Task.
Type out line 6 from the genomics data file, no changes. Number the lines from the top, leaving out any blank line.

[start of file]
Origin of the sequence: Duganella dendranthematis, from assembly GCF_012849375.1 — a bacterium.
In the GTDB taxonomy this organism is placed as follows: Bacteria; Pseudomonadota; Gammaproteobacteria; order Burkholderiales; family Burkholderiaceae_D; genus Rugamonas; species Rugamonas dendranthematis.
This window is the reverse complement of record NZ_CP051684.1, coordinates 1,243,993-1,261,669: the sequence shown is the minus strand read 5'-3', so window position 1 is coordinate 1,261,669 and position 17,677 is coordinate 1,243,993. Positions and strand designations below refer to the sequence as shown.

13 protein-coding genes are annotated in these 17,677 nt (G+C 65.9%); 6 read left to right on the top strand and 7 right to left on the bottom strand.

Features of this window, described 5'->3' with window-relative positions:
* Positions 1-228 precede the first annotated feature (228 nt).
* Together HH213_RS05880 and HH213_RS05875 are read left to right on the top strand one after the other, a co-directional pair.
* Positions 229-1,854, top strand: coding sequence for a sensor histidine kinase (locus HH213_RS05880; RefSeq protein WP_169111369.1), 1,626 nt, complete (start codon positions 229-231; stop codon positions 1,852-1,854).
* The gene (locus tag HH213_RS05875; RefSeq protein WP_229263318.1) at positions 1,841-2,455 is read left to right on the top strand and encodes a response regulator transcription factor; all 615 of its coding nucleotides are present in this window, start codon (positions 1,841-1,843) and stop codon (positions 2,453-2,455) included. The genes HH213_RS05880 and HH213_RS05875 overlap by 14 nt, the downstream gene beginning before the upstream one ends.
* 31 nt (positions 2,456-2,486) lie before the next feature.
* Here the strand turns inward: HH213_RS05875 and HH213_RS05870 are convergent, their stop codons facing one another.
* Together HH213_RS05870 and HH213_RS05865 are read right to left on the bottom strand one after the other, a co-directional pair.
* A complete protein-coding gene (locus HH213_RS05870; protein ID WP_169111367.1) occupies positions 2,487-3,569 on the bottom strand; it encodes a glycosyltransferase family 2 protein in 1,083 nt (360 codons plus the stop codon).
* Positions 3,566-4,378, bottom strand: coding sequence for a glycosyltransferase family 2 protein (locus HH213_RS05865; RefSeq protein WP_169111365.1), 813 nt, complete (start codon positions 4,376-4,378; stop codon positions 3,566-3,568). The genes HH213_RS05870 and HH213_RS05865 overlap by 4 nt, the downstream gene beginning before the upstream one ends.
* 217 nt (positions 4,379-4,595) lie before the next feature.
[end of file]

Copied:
* Positions 1-228 precede the first annotated feature (228 nt).